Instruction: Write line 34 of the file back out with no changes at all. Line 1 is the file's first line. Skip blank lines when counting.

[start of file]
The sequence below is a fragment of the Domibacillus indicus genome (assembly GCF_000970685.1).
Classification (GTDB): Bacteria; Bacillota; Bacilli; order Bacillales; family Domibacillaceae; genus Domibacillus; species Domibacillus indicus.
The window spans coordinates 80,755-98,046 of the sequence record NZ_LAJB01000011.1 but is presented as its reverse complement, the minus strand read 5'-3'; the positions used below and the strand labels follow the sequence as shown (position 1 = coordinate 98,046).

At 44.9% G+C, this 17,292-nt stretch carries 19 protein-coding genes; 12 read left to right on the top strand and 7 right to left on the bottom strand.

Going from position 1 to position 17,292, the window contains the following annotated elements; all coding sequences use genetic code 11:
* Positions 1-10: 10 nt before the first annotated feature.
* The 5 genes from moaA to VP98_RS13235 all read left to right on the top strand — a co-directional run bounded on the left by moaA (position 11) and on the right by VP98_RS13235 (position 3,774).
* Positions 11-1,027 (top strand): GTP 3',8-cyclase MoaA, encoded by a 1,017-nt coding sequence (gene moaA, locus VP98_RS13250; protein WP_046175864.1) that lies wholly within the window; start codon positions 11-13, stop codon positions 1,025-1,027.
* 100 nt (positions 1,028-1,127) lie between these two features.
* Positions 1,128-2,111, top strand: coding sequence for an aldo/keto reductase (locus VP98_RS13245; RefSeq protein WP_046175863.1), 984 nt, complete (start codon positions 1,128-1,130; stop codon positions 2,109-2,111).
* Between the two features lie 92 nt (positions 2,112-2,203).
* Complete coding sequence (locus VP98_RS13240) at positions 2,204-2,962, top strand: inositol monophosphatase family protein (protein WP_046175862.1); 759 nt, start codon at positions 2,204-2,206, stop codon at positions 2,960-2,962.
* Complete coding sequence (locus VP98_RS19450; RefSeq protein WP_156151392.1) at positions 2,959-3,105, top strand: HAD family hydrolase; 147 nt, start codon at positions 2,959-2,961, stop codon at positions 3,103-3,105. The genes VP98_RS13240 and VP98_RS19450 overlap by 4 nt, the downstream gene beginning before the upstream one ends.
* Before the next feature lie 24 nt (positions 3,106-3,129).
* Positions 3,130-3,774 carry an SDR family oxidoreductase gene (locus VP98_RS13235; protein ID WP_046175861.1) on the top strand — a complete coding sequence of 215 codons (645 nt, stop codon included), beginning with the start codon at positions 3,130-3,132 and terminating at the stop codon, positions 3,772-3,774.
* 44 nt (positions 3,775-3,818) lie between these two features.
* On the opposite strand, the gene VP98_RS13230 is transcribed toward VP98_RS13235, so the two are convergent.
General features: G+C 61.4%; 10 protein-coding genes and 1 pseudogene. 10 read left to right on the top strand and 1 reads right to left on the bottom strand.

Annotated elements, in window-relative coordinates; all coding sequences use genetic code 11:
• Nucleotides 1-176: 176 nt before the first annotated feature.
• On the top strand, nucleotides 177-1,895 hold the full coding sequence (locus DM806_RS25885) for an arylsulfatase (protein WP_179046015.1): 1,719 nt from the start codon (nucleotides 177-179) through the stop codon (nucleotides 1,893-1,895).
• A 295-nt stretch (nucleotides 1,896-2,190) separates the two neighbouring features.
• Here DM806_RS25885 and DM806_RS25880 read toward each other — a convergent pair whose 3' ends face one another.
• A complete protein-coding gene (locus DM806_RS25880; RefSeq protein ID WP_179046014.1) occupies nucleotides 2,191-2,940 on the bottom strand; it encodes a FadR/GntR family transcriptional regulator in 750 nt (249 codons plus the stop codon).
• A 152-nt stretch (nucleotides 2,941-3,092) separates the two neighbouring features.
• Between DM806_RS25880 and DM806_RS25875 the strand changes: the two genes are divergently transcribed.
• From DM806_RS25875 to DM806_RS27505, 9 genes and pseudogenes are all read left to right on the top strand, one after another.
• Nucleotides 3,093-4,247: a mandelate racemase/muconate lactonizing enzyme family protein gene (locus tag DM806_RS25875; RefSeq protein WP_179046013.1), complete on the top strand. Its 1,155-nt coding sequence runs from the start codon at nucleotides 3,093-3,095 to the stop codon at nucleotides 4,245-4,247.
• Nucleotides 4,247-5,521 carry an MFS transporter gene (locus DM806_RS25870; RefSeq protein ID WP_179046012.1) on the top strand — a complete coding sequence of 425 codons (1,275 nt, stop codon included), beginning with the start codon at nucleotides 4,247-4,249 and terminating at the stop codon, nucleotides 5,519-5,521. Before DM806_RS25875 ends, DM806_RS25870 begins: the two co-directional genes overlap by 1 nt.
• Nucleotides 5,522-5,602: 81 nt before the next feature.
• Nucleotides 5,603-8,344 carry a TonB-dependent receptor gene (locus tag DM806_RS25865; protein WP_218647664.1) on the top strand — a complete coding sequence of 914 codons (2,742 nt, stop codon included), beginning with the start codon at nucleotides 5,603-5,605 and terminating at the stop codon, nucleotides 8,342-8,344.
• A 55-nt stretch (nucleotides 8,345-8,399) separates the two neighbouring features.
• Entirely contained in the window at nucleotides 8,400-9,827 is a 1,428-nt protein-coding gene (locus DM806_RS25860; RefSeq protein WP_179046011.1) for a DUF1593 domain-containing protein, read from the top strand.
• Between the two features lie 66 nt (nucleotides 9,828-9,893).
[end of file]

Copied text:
• Between the two features lie 66 nt (nucleotides 9,828-9,893).